Knitting wraps together with wrapped stitches:

Wrapped stitches are often easy to spot because the wrap holds the wrapped stitch close to the adjacent stitch, forming a gap on the other side of the wrapped stitch. The wrap itself looks a little like a purl bump. The wrap will be hidden by working it together with the wrapped stitch, as follows.

Insert the tip of the right needle into the wrap from below, lifting it.

Still lifting the wrap, insert the needle knitwise into the wrapped stitch. It will look like you have 2 stitches on the needle--almost like working a decrease.

Knit the stitch and the wrap together as one stitch.

CO 80 sts.
Work 8 rows Box Stitch, beginning with a RS row.

Work 16 rows Box Stitch.

Work flared short row section:
Row 1 [RS]: Sl 1, p70, W&T.

Row 2 [WS]: P to last st, k1.

Row 3 [RS]: Sl 1, k60, W&T.

Even-Numbered Rows 4-12 [WS]: P to last 3 sts, k3.

Row 5 [RS]: Sl 1, k50, W&T.

Row 7 [RS]: Sl 1, k40, W&T.

Row 9 [RS]: Sl 1, k30, W&T.

Row 11 [RS]: Sl 1, k20, W&T.

Row 13 [RS]: Sl 1, k71, knitting wraps together with wrapped stitches; W&T.

Row 14 [WS]: K to end.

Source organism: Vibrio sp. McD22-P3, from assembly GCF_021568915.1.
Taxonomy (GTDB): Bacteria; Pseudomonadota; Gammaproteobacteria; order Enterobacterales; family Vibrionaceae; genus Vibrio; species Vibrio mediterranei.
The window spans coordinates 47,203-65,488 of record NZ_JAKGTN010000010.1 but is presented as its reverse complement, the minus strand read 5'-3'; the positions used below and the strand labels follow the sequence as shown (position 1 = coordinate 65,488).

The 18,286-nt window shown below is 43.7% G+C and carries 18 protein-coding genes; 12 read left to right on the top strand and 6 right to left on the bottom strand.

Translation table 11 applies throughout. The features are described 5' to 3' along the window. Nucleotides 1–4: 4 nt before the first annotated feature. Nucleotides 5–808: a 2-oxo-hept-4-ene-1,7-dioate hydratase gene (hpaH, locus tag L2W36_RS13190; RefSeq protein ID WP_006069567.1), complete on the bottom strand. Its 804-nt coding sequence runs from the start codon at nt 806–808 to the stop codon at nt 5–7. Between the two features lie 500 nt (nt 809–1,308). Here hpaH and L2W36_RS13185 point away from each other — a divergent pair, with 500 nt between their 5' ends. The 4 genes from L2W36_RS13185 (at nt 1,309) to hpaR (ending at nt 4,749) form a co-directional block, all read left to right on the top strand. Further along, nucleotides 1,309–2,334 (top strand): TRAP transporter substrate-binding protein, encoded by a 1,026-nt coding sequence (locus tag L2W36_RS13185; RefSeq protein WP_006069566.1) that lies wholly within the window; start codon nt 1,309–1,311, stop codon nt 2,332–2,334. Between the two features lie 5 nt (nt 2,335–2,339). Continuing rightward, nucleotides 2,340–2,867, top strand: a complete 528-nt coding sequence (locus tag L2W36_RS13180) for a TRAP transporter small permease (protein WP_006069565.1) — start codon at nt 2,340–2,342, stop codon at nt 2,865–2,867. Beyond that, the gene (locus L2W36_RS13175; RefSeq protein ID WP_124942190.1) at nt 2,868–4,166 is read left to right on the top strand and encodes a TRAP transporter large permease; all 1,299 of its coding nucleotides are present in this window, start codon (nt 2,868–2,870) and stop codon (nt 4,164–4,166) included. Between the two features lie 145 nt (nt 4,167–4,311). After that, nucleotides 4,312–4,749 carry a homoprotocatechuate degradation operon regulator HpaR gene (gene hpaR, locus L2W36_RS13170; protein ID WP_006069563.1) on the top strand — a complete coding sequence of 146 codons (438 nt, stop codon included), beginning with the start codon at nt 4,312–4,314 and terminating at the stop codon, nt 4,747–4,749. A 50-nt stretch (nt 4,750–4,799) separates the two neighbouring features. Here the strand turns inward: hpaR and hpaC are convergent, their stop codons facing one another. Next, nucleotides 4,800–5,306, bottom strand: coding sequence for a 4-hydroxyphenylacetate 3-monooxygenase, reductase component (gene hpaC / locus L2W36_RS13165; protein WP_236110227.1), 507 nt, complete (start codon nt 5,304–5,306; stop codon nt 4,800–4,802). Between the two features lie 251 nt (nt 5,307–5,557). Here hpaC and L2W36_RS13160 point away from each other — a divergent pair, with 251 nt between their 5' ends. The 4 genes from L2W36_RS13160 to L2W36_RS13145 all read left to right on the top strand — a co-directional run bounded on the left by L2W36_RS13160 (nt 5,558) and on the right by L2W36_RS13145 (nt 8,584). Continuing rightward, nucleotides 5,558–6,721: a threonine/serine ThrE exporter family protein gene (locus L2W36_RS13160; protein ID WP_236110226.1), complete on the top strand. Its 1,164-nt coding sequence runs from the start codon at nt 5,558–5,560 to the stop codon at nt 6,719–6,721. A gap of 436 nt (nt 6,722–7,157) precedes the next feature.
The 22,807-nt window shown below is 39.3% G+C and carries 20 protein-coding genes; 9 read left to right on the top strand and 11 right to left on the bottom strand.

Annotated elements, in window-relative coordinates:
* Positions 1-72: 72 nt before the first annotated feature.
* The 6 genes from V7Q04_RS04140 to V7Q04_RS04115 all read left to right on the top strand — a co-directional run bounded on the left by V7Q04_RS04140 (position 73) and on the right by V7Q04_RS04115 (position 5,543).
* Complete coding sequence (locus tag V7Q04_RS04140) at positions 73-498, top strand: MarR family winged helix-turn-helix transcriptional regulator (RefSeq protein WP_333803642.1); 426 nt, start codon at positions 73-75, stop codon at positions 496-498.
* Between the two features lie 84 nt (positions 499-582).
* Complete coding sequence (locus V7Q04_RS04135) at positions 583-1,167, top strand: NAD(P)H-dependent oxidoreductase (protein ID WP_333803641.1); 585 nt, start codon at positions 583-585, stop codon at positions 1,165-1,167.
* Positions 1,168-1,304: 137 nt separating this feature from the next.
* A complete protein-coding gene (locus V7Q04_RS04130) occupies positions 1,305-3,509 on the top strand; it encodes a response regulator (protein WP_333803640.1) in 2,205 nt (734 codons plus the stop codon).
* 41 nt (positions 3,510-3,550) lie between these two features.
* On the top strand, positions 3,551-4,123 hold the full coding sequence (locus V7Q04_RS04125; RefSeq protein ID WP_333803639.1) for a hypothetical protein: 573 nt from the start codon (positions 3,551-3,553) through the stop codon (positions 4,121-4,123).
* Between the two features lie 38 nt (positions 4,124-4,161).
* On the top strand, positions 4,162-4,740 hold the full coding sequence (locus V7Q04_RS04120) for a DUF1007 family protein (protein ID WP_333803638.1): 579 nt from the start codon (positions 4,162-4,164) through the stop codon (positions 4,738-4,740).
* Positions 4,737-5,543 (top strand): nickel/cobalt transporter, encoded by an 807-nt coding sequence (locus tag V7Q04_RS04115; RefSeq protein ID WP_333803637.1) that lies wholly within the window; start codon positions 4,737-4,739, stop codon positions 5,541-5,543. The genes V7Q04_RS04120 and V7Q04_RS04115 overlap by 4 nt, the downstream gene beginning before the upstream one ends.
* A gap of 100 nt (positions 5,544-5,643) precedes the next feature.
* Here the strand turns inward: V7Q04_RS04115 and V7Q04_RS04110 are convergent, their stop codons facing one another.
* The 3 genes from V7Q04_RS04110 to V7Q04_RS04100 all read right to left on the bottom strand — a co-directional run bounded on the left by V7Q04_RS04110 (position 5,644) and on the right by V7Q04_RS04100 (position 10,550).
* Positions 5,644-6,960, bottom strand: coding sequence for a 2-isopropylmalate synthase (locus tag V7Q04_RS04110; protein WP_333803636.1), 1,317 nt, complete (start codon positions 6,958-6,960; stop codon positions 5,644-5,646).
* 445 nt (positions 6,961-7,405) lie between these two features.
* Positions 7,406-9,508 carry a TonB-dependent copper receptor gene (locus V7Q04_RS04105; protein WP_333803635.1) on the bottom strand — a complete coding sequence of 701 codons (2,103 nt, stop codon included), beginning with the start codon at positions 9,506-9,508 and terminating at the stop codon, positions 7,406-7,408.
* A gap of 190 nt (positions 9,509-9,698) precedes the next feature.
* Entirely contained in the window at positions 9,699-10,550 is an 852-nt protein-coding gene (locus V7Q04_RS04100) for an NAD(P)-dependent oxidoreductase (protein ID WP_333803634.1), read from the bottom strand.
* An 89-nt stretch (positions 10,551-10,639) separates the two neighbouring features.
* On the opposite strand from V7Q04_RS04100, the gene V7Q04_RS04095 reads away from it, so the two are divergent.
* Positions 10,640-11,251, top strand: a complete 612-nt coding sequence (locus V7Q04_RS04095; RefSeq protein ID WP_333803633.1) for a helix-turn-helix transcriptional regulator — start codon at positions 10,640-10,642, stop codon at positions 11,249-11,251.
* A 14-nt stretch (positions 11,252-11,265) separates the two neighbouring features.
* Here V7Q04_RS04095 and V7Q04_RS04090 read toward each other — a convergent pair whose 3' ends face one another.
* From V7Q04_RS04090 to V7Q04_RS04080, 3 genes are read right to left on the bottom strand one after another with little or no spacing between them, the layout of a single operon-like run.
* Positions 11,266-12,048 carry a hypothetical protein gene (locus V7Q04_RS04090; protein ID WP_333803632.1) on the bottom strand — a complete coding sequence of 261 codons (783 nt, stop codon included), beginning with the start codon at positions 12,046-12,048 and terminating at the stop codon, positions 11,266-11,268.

Repeat Skirt Panel until work is long enough to wrap around hips when lightly stretched.

Work 9 rows Box Stitch, ending with a RS row.

Buttonhole Row 1 [WS]: Sl 1, work 4 sts in pattern, *BO 2 sts, work 9 sts in pattern (10 sts on right needle after bound off sts); repeat from * five times more, work in pattern to end.

Buttonhole Row 2 [RS]: Sl 1, *work in pattern to bound off sts, CO 2 sts onto right needle using backward loop method; repeat from * five times more, work in pattern to end.

Work 3 rows in pattern, ending with a WS row.

BO 79 sts in pattern, working sts as for next row of Box Stitch. 1 st remains; this st is at upper corner of skirt.

Two rows of crocheted slip stitch are worked to stabilize the waist edge. If you prefer, it is possible to achieve the same effect by knitting, though it is quite a bit slower than crocheting. Knitting directions follow the crochet directions below.

Crocheted Waist Edging:
Insert hook into remaining st. With RS facing, work 1 sl st into each slipped st along waist edge.

Turn work.

With WS facing, work 1 sl st into each sl st of the row just worked.

Bind off.

The first row is worked into the slipped-stitch edge.
The second row is worked into the stitches of the previous row.

Knitted Waist Edging:
With RS facing, pick up and immediately BO 1 st in each slipped st along waist edge. Turn work.

Work a second row in the same way, picking up and binding off 1 st in each st of the row just worked.


Weave in ends and wet block, ensuring that edges and short-row panels are straight and smooth.

Once skirt is dry, try on and pin to determine best placement of buttons. Sew buttons to button band, opposite buttonholes.

Nikol Lohr lives and works at The Harveyville Project with her partner, 2 cats, 7 sheep, and 6 hens.

She’s the author of Naughty Needles, the founder of Yarn School. She blogs at The Thrifty Knitter, and is cupcake on ravelry and QueenieVonSugarpants on flickr.